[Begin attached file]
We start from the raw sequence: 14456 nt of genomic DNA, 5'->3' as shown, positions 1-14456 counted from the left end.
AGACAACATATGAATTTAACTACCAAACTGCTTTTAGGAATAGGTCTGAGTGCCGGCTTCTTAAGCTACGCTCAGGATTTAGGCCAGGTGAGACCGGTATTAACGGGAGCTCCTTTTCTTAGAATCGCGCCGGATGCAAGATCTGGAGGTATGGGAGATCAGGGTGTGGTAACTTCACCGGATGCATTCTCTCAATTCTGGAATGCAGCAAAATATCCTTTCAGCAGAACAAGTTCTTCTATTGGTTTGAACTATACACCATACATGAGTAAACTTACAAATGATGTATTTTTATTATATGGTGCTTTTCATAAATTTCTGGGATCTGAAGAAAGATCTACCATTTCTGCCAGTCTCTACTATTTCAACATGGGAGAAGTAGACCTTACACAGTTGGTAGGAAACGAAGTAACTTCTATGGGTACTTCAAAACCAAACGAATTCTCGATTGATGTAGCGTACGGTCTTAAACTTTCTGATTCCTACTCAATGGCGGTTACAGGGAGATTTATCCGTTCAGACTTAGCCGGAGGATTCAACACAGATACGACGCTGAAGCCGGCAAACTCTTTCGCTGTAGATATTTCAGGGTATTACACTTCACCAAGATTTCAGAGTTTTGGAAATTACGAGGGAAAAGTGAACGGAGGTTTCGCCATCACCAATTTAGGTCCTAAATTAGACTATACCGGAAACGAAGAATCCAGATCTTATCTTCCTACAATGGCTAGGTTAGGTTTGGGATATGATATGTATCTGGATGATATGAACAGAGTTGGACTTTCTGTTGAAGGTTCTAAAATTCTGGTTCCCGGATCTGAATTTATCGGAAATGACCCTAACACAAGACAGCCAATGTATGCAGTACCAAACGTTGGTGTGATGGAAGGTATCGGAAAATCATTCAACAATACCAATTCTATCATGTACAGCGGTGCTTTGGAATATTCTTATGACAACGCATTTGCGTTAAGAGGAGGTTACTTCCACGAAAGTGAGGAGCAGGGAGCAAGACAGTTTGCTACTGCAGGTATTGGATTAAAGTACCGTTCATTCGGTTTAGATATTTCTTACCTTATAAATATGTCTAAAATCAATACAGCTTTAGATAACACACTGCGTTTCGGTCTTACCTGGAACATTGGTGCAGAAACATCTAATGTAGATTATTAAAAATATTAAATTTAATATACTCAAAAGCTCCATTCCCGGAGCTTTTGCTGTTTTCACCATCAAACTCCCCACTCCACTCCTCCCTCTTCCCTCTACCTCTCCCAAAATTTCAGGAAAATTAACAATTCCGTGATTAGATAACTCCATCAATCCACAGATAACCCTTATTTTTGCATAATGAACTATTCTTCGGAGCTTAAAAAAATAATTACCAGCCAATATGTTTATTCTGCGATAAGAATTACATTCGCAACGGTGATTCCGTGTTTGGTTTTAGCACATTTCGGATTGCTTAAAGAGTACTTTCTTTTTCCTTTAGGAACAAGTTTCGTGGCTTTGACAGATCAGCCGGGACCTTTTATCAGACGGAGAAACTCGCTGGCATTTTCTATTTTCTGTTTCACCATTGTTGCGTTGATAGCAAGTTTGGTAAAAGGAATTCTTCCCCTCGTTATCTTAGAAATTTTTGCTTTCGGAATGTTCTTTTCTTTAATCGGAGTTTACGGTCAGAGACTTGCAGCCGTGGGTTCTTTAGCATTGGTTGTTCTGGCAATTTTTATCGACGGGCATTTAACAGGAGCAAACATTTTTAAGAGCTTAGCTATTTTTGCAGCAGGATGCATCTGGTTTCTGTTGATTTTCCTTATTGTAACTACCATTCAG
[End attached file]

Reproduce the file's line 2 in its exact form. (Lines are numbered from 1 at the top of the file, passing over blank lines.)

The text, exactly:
AGACAACATATGAATTTAACTACCAAACTGCTTTTAGGAATAGGTCTGAGTGCCGGCTTCTTAAGCTACGCTCAGGATTTAGGCCAGGTGAGACCGGTATTAACGGGAGCTCCTTTTCTTAGAATCGCGCCGGATGCAAGATCTGGAGGTATGGGAGATCAGGGTGTGGTAACTTCACCGGATGCATTCTCTCAATTCTGGAATGCAGCAAAATATCCTTTCAGCAGAACAAGTTCTTCTATTGGTTTGAACTATACACCATACATGAGTAAACTTACAAATGATGTATTTTTATTATATGGTGCTTTTCATAAATTTCTGGGATCTGAAGAAAGATCTACCATTTCTGCCAGTCTCTACTATTTCAACATGGGAGAAGTAGACCTTACACAGTTGGTAGGAAACGAAGTAACTTCTATGGGTACTTCAAAACCAAACGAATTCTCGATTGATGTAGCGTACGGTCTTAAACTTTCTGATTCCTACTCAATGGCGGTTACAGGGAGATTTATCCGTTCAGACTTAGCCGGAGGATTCAACACAGATACGACGCTGAAGCCGGCAAACTCTTTCGCTGTAGATATTTCAGGGTATTACACTTCACCAAGATTTCAGAGTTTTGGAAATTACGAGGGAAAAGTGAACGGAGGTTTCGCCATCACCAATTTAGGTCCTAAATTAGACTATACCGGAAACGAAGAATCCAGATCTTATCTTCCTACAATGGCTAGGTTAGGTTTGGGATATGATATGTATCTGGATGATATGAACAGAGTTGGACTTTCTGTTGAAGGTTCTAAAATTCTGGTTCCCGGATCTGAATTTATCGGAAATGACCCTAACACAAGACAGCCAATGTATGCAGTACCAAACGTTGGTGTGATGGAAGGTATCGGAAAATCATTCAACAATACCAATTCTATCATGTACAGCGGTGCTTTGGAATATTCTTATGACAACGCATTTGCGTTAAGAGGAGGTTACTTCCACGAAAGTGAGGAGCAGGGAGCAAGACAGTTTGCTACTGCAGGTATTGGATTAAAGTACCGTTCATTCGGTTTAGATATTTCTTACCTTATAAATATGTCTAAAATCAATACAGCTTTAGATAACACACTGCGTTTCGGTCTTACCTGGAACATTGGTGCAGAAACATCTAATGTAGATTATTAAAAATATTAAATTTAATATACTCAAAAGCTCCATTCCCGGAGCTTTTGCTGTTTTCACCATCAAACTCCCCACTCCACTCCTCCCTCTTCCCTCTACCTCTCCCAAAATTTCAGGAAAATTAACAATTCCGTGATTAGATAACTCCATCAATCCACAGATAACCCTTATTTTTGCATAATGAACTATTCTTCGGAGCTTAAAAAAATAATTACCAGCCAATATGTTTATTCTGCGATAAGAATTACATTCGCAACGGTGATTCCGTGTTTGGTTTTAGCACATTTCGGATTGCTTAAAGAGTACTTTCTTTTTCCTTTAGGAACAAGTTTCGTGGCTTTGACAGATCAGCCGGGACCTTTTATCAGACGGAGAAACTCGCTGGCATTTTCTATTTTCTGTTTCACCATTGTTGCGTTGATAGCAAGTTTGGTAAAAGGAATTCTTCCCCTCGTTATCTTAGAAATTTTTGCTTTCGGAATGTTCTTTTCTTTAATCGGAGTTTACGGTCAGAGACTTGCAGCCGTGGGTTCTTTAGCATTGGTTGTTCTGGCAATTTTTATCGACGGGCATTTAACAGGAGCAAACATTTTTAAGAGCTTAGCTATTTTTGCAGCAGGATGCATCTGGTTTCTGTTGATTTTCCTTATTGTAACTACCATTCAG